Award: Kiriyama Prize

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The Kiriyama Prize, named for Reverend Seiyu Kiriyama who established prize sponsor Pacific Rim Voices.org, was awarded every Spring. The purpose of the prize was to promote books that contribute to greater understanding of and among the peoples and nations of the Pacific Rim and South Asia. The winners split a cash award of $30,000.

Eligible books must be published in the U.S. or Canada in English, submitted by a publisher, and be concerned with the Pacific Rim in accordance with the purpose of the prize. A panel of five judges is appointed to each category to select finalists and a winner. A somewhat larger list of notable nominees may be found on the prize website.

Prior to 1999, only there was only one category which contains both fiction and nonfiction. The final award year was 2008.

Event Calendar

After the 2008 winners were announced, the Kiriyama Prize was suspended to be restructured. Publishers have been asked not to submit further entries. If the status changes, please notify me.

Pacific Rim Voices: Bridging Cultures, Opening Minds[1]

The Kiriyama Prize. Join us in celebrating the tenth anniversary of the Kiriyama Prize: established in 1996 to build a wider audience for books about the Pacific Rim and South Asia, and through these books to encourage greater mutual understanding and foster peace among the peoples of this vast and diverse region.

Each year two panels of judges select five finalists in each category, fiction and nonfiction. The winners are chosen from among these finalists in late March. Along with the winners and finalists, the Prize also publishes a list of the year’s “notable books”—about 10 in each category. This ensures that, over time, the Prize highlights a wide variety of perspectives on the peoples and cultures of the Pacific Rim and South Asia.

Pacific Rim Voices does much more than award money to the authors recognized by the Kiriyama Prize. An intensive publicity campaign follows the award announcements each year. Press coverage relating to the Prize has grown each year with news and feature stories about the Prize appearing in print, broadcast, and internet media across Asia, Europe, North America, and Oceania. Pacific Rim Voices also produces the Kiriyama Prize website and promotional materials for bookstores and libraries, and participates in many public events in order to ensure that the Prize brings significant recognition to the books it celebrates.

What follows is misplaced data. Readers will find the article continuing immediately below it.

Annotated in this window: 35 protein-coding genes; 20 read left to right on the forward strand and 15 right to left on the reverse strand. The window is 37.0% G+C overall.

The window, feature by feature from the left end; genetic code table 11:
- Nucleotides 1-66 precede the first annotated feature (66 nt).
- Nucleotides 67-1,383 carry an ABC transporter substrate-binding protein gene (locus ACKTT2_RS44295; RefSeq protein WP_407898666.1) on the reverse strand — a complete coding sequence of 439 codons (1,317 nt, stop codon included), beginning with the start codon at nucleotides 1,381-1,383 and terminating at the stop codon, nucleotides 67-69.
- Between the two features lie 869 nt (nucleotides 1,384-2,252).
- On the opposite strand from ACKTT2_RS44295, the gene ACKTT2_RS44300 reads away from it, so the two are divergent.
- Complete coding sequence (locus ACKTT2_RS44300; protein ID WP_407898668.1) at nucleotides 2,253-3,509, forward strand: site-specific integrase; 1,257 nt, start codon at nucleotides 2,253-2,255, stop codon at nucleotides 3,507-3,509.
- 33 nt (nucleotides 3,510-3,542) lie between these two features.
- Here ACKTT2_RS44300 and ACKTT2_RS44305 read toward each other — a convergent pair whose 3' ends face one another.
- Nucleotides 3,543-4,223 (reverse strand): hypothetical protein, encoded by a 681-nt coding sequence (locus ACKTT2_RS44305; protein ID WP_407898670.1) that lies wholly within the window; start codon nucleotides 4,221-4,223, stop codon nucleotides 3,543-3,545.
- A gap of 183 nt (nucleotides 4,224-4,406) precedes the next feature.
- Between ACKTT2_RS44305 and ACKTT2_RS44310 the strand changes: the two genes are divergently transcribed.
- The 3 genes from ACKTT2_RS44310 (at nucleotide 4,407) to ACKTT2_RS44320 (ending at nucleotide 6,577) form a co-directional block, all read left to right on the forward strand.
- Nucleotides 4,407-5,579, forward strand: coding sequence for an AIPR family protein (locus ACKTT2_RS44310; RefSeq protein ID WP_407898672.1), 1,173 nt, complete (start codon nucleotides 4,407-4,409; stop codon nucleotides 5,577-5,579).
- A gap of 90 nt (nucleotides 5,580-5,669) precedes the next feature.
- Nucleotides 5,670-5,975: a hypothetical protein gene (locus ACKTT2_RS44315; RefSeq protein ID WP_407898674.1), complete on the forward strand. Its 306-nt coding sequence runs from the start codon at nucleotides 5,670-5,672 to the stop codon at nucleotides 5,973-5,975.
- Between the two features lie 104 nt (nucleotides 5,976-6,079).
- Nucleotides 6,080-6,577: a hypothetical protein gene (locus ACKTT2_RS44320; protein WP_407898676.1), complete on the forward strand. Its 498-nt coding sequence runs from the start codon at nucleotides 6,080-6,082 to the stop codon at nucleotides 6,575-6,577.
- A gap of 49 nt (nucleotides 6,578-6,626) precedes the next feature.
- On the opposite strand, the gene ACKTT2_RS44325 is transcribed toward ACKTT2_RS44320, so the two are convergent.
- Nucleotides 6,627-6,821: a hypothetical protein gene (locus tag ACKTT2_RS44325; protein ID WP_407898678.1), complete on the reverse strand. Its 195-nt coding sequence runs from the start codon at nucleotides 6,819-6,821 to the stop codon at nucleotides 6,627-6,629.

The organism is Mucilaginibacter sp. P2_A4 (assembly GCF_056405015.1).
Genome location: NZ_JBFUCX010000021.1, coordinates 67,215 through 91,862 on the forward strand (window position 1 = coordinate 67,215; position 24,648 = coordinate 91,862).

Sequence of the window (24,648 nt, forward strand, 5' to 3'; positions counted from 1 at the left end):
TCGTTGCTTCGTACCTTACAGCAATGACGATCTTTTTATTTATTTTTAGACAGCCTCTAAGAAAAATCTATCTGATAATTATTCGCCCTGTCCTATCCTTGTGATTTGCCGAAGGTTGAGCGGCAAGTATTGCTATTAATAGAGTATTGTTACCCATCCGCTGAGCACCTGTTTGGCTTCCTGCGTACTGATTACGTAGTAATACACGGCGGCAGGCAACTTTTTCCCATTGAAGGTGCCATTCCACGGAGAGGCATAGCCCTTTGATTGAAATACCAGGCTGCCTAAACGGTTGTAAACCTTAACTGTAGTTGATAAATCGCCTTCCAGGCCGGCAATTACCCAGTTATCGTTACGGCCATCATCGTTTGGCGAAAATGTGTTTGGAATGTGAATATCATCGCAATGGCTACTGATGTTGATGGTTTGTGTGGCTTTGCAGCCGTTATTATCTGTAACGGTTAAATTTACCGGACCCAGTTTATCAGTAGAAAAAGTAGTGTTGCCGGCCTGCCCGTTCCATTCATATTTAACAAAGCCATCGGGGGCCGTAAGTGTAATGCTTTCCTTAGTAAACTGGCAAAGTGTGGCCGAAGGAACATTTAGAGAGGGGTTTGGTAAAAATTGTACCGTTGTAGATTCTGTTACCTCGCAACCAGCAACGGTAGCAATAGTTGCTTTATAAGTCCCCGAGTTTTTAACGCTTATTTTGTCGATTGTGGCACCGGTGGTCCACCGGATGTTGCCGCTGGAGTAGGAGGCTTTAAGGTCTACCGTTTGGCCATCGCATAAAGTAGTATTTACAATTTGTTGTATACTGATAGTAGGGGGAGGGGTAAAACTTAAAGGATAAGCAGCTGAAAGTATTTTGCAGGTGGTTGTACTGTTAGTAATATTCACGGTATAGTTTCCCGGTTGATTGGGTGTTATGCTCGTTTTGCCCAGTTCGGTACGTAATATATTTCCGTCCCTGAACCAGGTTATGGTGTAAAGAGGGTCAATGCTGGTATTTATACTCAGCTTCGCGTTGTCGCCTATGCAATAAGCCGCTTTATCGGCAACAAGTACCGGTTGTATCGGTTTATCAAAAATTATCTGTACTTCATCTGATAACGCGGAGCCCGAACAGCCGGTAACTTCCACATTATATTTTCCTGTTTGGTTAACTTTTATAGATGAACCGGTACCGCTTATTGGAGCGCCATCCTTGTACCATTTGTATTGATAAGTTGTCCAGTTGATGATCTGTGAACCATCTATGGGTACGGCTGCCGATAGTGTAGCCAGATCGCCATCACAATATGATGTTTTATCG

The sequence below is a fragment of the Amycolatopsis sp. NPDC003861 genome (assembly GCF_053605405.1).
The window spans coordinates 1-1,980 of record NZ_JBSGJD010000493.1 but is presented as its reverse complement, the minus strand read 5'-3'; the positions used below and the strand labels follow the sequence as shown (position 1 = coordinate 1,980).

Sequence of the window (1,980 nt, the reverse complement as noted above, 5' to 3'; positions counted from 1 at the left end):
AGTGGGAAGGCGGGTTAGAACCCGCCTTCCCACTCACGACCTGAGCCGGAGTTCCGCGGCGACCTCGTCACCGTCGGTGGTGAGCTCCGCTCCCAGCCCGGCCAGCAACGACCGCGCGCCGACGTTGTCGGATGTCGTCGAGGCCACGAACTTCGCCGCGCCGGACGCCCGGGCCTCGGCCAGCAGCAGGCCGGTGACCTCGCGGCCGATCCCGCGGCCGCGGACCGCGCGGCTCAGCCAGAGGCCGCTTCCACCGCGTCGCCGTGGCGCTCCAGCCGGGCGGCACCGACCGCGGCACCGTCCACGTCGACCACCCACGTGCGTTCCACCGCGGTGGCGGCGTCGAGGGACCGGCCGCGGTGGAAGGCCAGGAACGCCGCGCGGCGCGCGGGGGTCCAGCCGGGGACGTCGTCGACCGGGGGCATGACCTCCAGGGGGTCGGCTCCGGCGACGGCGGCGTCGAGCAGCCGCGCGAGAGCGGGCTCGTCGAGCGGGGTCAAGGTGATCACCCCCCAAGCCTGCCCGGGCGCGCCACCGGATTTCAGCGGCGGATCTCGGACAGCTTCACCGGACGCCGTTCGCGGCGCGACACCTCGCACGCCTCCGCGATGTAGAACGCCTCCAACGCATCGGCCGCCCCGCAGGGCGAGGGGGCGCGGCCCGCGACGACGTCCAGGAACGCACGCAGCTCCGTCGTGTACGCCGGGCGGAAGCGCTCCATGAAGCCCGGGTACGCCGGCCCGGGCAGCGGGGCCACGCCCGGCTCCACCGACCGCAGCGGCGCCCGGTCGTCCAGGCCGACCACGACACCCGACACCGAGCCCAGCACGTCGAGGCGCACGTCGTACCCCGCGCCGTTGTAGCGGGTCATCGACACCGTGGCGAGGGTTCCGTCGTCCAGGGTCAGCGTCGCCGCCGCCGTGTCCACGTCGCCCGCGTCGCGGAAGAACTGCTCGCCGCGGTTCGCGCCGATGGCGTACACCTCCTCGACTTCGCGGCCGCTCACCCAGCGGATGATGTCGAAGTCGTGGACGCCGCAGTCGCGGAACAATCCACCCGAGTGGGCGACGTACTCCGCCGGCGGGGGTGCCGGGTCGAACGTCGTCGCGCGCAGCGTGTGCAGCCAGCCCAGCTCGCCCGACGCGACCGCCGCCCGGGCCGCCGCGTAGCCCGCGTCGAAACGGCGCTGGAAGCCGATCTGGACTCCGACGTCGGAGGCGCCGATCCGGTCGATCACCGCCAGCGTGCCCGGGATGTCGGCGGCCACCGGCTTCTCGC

The Kiriyama Prize is one of only a small handful of literary awards open to writers who live anywhere in the world—and to books in translation from any language. So far, Prize-winning authors and finalists have included writers from Australia, Burma (Myanmar), Canada, China, France, India, Indonesia, Japan, the Marshall Islands, Mexico, Nepal, New Zealand/Aotearoa, Pakistan, Sri Lanka, Taiwan, the United Kingdom, the United States, and Vietnam. Winners and finalists have included books translated from Bahasa Indonesian, Chinese, French, Japanese, and Spanish.

WaterBridgeReview.org, Pacific Rim Voices’ online magazine, has grown quite naturally out of the Kiriyama Prize project. To use a suitably watery metaphor: If the Prize is a ship carrying books around the Pacific, WaterBridge Review is her crow’s-nest. As does the Prize, WaterBridge focuses attention on books from and about the Pacific Rim and South Asia, but it looks both to the stern—at books already published, and forward across the bow—at new and forthcoming books. Importantly, WaterBridge Review also provides Pacific Rim Voices with a very practical way to call attention to books published worldwide, including all sorts of books that encourage greater understanding of the cultures touched by the Prize. Through interviews, book reviews and round-ups, and through original writing and ideas for book groups, WaterBridge Review draws in readers who look beyond the bestseller lists and outside their own borders. The site is of special interest to literary agents and foreign-rights specialists, who are always looking for new talent that deserves a broader, international audience.

Looking ahead, Pacific Rim Voices’ is currently seeking ways to develop WaterBridge Review as an interactive site to assist readers to engage more fully with authors and books, and to facilitate a dialogue among individual readers and book groups, enhancing their understanding of the books featured on the site and the cultures explored in them.

PaperTigers.org, Pacific Rim Voices’ innovative and widely recognized website, presents a colorful and lively exploration of literature about the Pacific Rim and South Asia for children and young adults. The site, updated monthly, features a wide panorama of books, reviews, interviews, an illustrator’s gallery, “favorite reads,” and a valuable list of resources. Join the many parents, teachers, and librarians who have already found PaperTigers.org to be an invaluable resource for finding and choosing books that will enlighten and delight children and young adults.

Young people are naturally eager to discover more about the world around them and many of them are more adept than adults at surfing the Internet! That being so, Pacific Rim Voices is working hard to expand the PaperTigers site to include components that are specifically designed for use by young websurfers, and that will encourage them to use books and reading as their surfboards too.

References

  1. ^From www.kiriyamaprize.org with kind permission from Jeannine Stronach, Kiriyama Prize Manager

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